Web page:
@2010Penal policy making in IrelandPenal policies show discrepancies widely between various nations and have followed no steady pattern in the past 30 years. It is normal, although not, without a number of limitations, using imprisonment per population to measure the sternness of various policies within a jurisdiction as well as transformations over given period of time. In Ireland, politicians, reformist academics, human rights activists and political liberals are involved in the penal policy making process. It is therefore common for these groups to grumble about harsher public opinions regarding crimes and offenders, populist posturing of politicians along with the more oppressive penal policies. Factors Influencing the Decisions of Penal Policy Makers in IrelandPolitical ImperativesThe political aspect has played a significant influence on Ireland’s penal policies with the political dimensions raising a lot of questions concerning power and how much the Ireland government has to do in order to implement the penal policies.
O’Mahony (2000) argues that the political aspects have been pervasive across the many problems involved in the penal policy making process. O’Mahony (2000) argues further that a series of government’s justice ministers as well as parliaments in Ireland have had control over the discreditable mess of Ireland’s penal system’s.
Weaker governments for instance have had to rely on the opposition side or get support from various powerful interest groups so that certain penal policies gain acceptance. Currently, though, there has been great measure of consensus between Ireland’s political parties on various policies as regards law and order, and it is therefore not likely that any party would approve a soft policy due to the fact that the publics’ perception would be hostile to it.
This experience highlights major difficulties facing the Ireland government especially when politicians want to pursue policies in addition to practices thought by the general public as reasonable conflicts with the economic imperative. As a result, political convenience may result into a decision that does not deserve implementing even if money is saved. An example of this a strong Ireland government’s commitment in prison expansion programmes which are expensive but the intentions behind it being to prove to the public that were serious about their crime concerns.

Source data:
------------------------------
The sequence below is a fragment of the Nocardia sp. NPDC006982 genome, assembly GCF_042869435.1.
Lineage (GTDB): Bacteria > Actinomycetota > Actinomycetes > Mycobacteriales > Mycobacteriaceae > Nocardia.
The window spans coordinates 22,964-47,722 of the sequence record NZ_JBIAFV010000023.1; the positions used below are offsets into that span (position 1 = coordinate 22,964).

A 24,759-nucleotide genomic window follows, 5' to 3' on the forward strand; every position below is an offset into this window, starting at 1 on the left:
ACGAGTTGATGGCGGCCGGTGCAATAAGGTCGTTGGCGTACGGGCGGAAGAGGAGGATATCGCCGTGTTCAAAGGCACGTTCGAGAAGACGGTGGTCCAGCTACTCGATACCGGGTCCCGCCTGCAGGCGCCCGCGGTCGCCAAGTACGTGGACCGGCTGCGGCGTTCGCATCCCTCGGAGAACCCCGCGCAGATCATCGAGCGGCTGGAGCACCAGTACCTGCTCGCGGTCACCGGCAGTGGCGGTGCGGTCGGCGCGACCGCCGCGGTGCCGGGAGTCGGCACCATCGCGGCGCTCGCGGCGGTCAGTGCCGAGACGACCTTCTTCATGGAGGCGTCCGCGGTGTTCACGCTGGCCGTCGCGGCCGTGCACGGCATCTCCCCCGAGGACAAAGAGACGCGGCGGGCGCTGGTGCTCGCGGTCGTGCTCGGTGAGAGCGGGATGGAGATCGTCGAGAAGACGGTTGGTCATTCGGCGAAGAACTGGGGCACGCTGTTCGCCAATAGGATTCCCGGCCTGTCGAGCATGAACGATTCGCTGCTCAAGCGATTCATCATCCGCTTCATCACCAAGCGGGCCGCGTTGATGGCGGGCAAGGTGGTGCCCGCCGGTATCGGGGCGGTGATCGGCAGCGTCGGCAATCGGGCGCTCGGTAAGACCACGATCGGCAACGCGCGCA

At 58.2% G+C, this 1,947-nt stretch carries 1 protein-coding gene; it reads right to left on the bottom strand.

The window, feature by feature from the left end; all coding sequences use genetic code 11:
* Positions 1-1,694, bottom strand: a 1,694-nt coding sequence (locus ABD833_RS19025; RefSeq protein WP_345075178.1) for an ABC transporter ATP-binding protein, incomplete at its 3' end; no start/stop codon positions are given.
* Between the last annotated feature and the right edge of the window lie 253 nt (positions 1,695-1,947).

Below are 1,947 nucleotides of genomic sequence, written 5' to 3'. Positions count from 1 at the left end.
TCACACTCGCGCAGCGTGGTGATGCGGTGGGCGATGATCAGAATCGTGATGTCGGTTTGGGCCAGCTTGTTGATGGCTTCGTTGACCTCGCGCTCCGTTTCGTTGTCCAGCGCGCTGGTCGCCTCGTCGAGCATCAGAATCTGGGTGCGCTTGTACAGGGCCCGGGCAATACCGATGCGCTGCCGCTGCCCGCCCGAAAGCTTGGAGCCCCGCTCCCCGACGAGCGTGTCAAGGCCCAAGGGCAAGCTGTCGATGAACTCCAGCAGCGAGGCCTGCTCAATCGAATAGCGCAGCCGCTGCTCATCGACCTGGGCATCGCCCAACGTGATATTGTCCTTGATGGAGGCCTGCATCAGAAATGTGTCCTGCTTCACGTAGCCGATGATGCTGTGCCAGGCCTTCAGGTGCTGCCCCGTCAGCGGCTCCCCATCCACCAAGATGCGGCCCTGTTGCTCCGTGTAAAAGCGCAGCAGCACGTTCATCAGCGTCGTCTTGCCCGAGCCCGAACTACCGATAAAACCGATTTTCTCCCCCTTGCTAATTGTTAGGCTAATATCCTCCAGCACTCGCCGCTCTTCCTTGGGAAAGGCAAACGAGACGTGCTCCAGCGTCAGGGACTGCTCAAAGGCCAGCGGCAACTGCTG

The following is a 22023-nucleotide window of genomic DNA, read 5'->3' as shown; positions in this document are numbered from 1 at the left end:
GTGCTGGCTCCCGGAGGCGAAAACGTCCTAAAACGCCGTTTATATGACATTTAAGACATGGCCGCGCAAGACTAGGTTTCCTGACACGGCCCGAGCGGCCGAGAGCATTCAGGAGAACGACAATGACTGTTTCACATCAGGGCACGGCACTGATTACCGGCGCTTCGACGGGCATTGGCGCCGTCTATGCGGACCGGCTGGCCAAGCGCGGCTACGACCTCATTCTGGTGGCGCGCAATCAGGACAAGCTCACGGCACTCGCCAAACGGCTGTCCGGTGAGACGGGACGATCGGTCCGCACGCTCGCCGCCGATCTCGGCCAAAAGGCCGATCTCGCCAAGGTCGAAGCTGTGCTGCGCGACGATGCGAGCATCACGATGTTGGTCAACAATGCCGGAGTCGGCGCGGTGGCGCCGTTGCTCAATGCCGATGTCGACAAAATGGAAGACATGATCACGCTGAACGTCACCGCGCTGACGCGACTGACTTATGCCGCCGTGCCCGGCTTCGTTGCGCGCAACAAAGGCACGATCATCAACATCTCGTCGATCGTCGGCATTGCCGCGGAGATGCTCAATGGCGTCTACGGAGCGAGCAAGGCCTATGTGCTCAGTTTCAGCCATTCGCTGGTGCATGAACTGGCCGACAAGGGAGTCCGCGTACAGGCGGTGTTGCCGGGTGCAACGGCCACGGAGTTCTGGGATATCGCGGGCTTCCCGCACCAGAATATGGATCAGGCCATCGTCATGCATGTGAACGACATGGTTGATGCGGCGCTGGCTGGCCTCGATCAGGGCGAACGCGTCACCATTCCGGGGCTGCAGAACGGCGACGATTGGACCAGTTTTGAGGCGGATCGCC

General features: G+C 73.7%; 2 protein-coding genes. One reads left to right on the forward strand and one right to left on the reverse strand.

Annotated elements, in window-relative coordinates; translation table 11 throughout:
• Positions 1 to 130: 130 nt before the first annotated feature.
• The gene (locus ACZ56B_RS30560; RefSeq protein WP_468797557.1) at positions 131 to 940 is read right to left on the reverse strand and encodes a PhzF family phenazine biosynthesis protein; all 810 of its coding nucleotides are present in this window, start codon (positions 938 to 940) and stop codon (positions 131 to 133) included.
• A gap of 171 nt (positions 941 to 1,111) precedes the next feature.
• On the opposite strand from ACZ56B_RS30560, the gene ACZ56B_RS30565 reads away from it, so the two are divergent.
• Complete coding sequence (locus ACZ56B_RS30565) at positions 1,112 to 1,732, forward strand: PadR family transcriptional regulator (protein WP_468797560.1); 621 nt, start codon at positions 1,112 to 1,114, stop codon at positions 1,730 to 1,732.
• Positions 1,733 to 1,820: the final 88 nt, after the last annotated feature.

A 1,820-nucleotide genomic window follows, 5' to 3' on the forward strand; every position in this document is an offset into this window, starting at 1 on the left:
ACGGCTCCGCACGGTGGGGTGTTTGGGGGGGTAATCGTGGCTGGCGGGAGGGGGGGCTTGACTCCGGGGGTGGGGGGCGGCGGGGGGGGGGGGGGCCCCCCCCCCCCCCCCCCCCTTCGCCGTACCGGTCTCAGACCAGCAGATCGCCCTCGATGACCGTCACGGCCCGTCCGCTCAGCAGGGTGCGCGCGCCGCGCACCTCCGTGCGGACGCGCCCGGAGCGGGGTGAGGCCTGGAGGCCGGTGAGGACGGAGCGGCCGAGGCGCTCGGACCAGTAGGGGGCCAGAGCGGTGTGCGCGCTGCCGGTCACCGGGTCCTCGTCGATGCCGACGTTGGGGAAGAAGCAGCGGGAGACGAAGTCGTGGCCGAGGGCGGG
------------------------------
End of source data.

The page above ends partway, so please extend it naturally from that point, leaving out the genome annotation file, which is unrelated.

O’Mahony (2000) argues that the final responsibility pertaining to lack of vision for the penal system, lack of corresponding actions, for the awfully poor conditions, as well as the inadequacy of the penal system management lies with the politicians. Public OpinionsPublic opinion acts as a significant variable as it plays a role in shaping responses on crime as well as disorder. Public opinion has had a major influence on Ireland’s penal policies and mostly on the degree of punishment since 1990s. This has more often than not been expressed through their electoral choices, opinion polls, focus groups, or at times expressed by direct demands on sentencers.
Judges for instance have always been receiving letters from discontented members with various complaints regarding sentences (Hood et. al., 2003). For instance, according to O’Mahony (2000) the present social policy in Ireland on the use of imprisonment has had a number of issues with the general public. Majority of the complaints from the public claim the sentences are short and that there is unrelenting imprisonment for absolutely out of place groupings of offenders such as drunks, fine defaulters, homeless persons and other minor delinquents.
Magistrates who carry out the greater part of sentencing perceive themselves as providing public justice, as public representatives and feel that they should react to the public opinions.